Because of the influential nature of Art, displaying works is a very personal process in which the artist and their values and beliefs are effectively on display too.
By doing just that, your confidence, communication skills, and expression are distinguished, developed and improved upon and can then be used as preparation for other areas of life which aren’t necessarily related to the field.
3. A great social setting
The art community is made up of a very varied group of creative individuals each with their own specialization, from graphic designers to photographers, sculptors to fashion designers, and printmakers to painters. But everyone shares a similar passion, which is their love for Art.
Art museum events can be great opportunities to meet like-minded individuals. Photo credit: Gunn Shots (Irregular Access) on VisualHunt.com / CC BY
Whether you find yourself being taken to gallery events as a result of a school trip or to international exhibitions thanks to your hard work at further education paying off, attending any kind of public art event is a wonderful way to meet new people who share a common interest. You may also find yourself being influenced by other artists or learning valuable lessons from them!
Art presents a great opportunity to make new friends with people whose paths might never have crossed with yours.
4. A better appreciation of history, geography, and culture
Artistic expression is not a recent development, sources of Art date back centuries before Christ and have been evident consistently throughout history. The earliest cave paintings, for example, gave us an idea of what life was like during those ages and also suggested where colonies of humans and animals might have taken up residence.
Moreover, looking at artwork from different parts of the world can help us to understand more about the different countries, their heritage, and their traditions.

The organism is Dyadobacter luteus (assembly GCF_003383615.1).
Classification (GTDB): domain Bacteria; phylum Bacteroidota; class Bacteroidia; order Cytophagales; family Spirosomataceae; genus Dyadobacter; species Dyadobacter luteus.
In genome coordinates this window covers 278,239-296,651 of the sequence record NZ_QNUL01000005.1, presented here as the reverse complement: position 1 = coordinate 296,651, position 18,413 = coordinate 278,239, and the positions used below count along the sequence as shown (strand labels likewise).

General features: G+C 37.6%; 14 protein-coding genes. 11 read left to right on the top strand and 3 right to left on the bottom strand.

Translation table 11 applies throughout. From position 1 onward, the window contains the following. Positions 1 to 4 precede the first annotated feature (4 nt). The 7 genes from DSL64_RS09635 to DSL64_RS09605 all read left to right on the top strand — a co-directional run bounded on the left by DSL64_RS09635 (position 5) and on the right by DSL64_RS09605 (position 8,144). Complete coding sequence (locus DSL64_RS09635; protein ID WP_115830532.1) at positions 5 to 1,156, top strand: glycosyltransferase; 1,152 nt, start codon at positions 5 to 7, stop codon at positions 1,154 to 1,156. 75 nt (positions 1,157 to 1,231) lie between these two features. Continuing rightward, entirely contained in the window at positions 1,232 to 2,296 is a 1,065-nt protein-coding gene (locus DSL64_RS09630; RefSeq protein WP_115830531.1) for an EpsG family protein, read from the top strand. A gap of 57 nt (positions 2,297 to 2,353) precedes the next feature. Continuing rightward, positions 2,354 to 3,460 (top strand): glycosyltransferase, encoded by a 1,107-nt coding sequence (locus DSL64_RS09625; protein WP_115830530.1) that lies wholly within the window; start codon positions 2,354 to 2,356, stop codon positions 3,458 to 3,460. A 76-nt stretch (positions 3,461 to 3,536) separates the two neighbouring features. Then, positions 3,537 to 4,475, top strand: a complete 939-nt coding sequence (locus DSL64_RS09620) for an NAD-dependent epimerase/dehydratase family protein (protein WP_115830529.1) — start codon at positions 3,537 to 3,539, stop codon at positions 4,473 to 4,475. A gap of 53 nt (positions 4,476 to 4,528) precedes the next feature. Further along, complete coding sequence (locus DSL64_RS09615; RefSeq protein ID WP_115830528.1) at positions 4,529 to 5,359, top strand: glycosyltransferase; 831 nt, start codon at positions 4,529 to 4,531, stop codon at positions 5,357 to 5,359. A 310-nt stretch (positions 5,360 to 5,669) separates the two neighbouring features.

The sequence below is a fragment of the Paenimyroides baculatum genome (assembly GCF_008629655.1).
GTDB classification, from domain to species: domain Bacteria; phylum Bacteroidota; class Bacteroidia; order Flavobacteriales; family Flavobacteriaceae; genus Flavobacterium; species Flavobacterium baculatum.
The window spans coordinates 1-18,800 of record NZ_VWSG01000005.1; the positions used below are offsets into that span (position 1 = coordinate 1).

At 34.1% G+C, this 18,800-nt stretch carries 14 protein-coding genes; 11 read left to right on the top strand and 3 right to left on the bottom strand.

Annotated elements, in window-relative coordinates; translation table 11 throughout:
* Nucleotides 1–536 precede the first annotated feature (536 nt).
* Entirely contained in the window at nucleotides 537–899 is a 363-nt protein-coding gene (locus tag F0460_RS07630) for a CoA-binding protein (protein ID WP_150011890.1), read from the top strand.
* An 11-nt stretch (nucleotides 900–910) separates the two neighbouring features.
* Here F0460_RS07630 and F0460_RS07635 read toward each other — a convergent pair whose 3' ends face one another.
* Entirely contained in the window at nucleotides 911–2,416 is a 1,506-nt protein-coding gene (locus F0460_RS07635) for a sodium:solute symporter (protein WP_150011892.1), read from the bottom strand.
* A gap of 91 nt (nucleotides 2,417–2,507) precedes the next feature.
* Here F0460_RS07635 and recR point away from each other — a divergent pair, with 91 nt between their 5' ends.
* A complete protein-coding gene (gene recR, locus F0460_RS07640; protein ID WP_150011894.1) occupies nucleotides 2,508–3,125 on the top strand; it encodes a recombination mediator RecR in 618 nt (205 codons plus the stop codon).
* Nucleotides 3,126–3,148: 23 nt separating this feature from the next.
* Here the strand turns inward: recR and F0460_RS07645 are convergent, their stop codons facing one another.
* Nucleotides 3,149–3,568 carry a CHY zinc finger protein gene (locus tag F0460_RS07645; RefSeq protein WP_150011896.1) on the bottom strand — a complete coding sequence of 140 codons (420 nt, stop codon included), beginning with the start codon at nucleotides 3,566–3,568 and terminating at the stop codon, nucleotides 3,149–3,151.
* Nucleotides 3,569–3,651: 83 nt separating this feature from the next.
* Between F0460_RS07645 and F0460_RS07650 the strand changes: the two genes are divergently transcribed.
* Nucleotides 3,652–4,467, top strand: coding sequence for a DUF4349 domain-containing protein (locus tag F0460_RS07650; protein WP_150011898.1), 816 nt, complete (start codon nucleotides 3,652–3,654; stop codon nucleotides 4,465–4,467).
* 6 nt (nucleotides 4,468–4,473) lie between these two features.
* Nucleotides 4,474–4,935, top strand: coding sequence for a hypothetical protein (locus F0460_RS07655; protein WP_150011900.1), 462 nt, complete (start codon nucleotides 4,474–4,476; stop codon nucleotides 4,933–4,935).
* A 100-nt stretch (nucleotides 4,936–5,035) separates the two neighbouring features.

Taking part in an art course, like AQA’s GCSE Art & Design programme, will give you a solid foundation as an art lover and artist and will increase your chances of success in the professional world.
However, the benefits of art classes are much wider reaching than the obvious artistic skills that you gain from studying Art . The skills that people develop will assist them in many different aspects of their life but, more importantly, they will discover many new things about themselves along the way (i.e. they will begin to solidify likes and dislikes and cement values and beliefs).
It can be quite hard to know where to go with an Art GCSE, pre college diploma, baccalaureate, arts degree or master of fine arts, in terms of a prospective profession but you may not realise that an art program is interdisciplinary and lends itself to a number of sectors because of its creative nature.
Even the most professional of businesses are in need of some artistic flair!
However, if a career in the Arts world is what you have your heart set on, then you will already know that creativity and imagination are the two most basic skills you will need to succeed. And a GCSE Art course can help you to develop these non technical skills in abundance!
When you enter the fashion world, you don’t automatically start designing the top trend-setting clothes. It is the same, in essence, when you start an Art course.
Don’t worry if you aren’t a natural artist from the offset, and begin your time on the course feeling a little unsure of yourself. Everyone has to work towards becoming good at something, and just because your artistic flair doesn’t engage until a few months in doesn’t mean that you are any less of an artist or that you will gain a lower mark in the end.
What GCSE Art teaches you is to keep a portfolio of evidence of every artistic thing you do, or every relevant experience or engagement you have. For instance, keep receipts from art exhibition days or college art courses you have attended, and never discard any old art collection that might be used to represent how you have evolved as an artist.
When it comes to careers, an Art & Design course can be beneficial to routes such as fine art, illustration, teaching of humanities, fashion design, architecture, astronomy, politics, new media, photography, art history, expert in cultural studies, animation, body art (i.e. jobs at tattoo parlours, for example) and web design.
Art at GCSE can be beneficial to a range of careers, one of which is illustration for video games or books. Photo credit: Neil Tackaberry on Visual Hunt / CC BY-ND
However, if you aren’t completely sure which area of the field you want to pursue, you have the opportunity to choose among a range of apprenticeships after you leave sixth form, or apply for further and higher education study programmes.
As we have mentioned, even serious businesses like banks and solicitors go on the search for artistic talent, particularly when it comes to their advertising needs.